It seems so long ago when Google was the scrappy but growing technology upstart. It made sense of the morass that was the internet in the 2000s and early 2010s, and along the way rewrote the rules on digital advertising, It was1 a prestige employer, whose combination of R&D, business, technical prowess, and whimsy held the attention of journalists and the general public. Its offices and processes and culture set the standard for emulation by other tech companies for the past 2 decades; the prevalence of foosball tables and OKRs in smaller companies can be directly attributed to Google’s precedence.
The first post on this blog was drafted within Google’s Mountain View offices—on how Google interviews engineering candidates and tips to get past the phone screen interview—in between GWT compilation sessions. During my brief year of employment there, I can attest to my colleagues’ high level of technical abilities, and the excitement on campus for all the new projects the company launched. Through 2010–11, the company unveiled a smorgasbord of products: Google+, Google Wave, the Google Nexus phone, and Google TV2. The company was rapidly expanding beyond search, and every aspect of computing seemed to be untapped opportunities to apply Google’s blend of product development and engineering excellence.
This state of Googly optimism started to shift by the middle of the decade. In 2015, the company rolled out a corporate structure that formalized many of its moonshot divisions into their separate subsidiaries, eventually rolling all of them under the umbrella conglomerate Alphabet. In the same year, the company brought on a new CFO. In retrospect, both moves signaled a grudging acknowledgment that Google is a public company, beholden to shareholders even if the founders maintained strong control of its direction. In the years since, the promise of financial discipline has played out exactly as advertised: where aimless moonshots get shut down, non-performing products are quickly sunset, and the handful of profit-generating business lines are squeezed for ever-more revenue, often at the expense of user experience.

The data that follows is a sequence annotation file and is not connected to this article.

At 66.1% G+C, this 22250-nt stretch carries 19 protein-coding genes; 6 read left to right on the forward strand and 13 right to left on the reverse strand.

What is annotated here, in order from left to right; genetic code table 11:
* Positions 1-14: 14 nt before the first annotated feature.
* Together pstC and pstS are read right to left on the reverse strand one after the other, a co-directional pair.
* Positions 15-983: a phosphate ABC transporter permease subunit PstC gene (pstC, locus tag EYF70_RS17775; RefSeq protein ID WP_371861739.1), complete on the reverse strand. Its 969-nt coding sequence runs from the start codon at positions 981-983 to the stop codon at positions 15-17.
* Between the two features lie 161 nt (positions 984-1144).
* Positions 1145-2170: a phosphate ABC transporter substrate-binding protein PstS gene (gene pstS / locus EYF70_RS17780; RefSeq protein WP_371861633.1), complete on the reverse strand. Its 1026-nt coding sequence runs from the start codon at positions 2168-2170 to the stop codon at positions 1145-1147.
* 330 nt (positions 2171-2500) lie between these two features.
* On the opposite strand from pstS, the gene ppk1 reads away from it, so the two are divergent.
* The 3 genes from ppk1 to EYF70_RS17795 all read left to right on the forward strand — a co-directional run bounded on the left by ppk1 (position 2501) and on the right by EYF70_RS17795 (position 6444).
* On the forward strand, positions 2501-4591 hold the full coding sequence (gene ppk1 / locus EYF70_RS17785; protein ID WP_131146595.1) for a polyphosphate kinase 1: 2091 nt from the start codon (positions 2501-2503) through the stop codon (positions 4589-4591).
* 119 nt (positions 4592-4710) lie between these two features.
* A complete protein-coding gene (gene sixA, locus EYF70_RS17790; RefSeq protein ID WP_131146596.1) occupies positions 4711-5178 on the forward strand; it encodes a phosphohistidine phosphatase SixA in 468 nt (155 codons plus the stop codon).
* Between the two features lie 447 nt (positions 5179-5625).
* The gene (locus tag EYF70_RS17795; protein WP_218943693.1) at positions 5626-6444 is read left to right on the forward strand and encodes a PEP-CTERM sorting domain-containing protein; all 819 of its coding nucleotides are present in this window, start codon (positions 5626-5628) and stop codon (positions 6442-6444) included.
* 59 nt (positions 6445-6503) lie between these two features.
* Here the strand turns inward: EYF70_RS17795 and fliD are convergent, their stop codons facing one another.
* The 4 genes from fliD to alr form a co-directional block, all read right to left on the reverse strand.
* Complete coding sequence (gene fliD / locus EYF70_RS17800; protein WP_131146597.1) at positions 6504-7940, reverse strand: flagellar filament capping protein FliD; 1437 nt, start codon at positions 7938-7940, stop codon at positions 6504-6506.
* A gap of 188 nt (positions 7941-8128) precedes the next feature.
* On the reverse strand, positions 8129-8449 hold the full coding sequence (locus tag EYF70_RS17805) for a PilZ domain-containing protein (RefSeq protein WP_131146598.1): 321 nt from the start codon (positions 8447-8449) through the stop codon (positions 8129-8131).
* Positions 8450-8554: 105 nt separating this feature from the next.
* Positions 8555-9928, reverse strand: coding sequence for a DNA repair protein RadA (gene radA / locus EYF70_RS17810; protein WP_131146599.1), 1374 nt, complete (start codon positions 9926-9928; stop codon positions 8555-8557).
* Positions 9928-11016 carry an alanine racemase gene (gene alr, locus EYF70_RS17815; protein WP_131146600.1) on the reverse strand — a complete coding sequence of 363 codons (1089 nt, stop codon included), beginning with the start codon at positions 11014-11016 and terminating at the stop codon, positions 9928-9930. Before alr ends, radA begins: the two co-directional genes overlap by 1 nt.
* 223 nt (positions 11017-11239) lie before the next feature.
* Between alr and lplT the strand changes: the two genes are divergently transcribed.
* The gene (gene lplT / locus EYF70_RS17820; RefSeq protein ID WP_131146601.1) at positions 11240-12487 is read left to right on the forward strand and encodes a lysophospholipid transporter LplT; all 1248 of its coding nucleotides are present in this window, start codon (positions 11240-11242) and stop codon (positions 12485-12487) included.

The original innovation of 10 blue links is now some combination of dark pattern ad units and affiliate-fee-driven result modules that look to keep users within Google’s product ecosystem. Meanwhile, YouTube keeps on tweaking its ads aggressively to drive users to paid subscriptions while clamping down on ad blockers circumventing its implementations. Customer-friendly provisions—unlimited photo storage, “never have to delete an email” Gmail, ending free personal-use G Suite accounts3—were curtailed, when it was no longer convenient to subsidize cloud costs.
It’s hard not to be cynical when good intentions are eventually distorted by the corrosive lens of revenue. Accelerated Mobile Pages (AMP) was meant to be a solution to slow websites4, but its controlling implementation spent up any remaining goodwill from the publishing industry. More secure Chrome extensions via Manifest v3 also have the advertising-friendly side effect of disabling ad blockers. It had one of the most memorable mottos in tech: “Don’t be evil.” Sadly, that simple yet effective quip was quietly removed from its code of conduct, only a few years back. Right now, it’s having to handle multiple antitrust lawsuits as the company is accused of unlawfully leveraging its monopolies, across search and the Play Store.
All that said—Google still has amazing tech, spends a ton on R&D to realize moonshots5, and continues to employ talented folks. Most of the villainy outlined above is not wholly intrinsic to the company’s culture, but the common pitfalls of corporate size and the grind of capitalist business expectations. They tried to run a public company differently and had succeeded—for over a decade!—and lived long enough to see itself become the villain.
And I guess still is.↩
Yes, I’ll note that none of these products still exist, and Wave never made it beyond a short public release; more on that below.↩
I had supported the format here when it launched.↩
For instance, Waymo is under-appreciated for quietly advancing the state of self-driving vehicles…without some of the fanfare of other autonomous driving companies.↩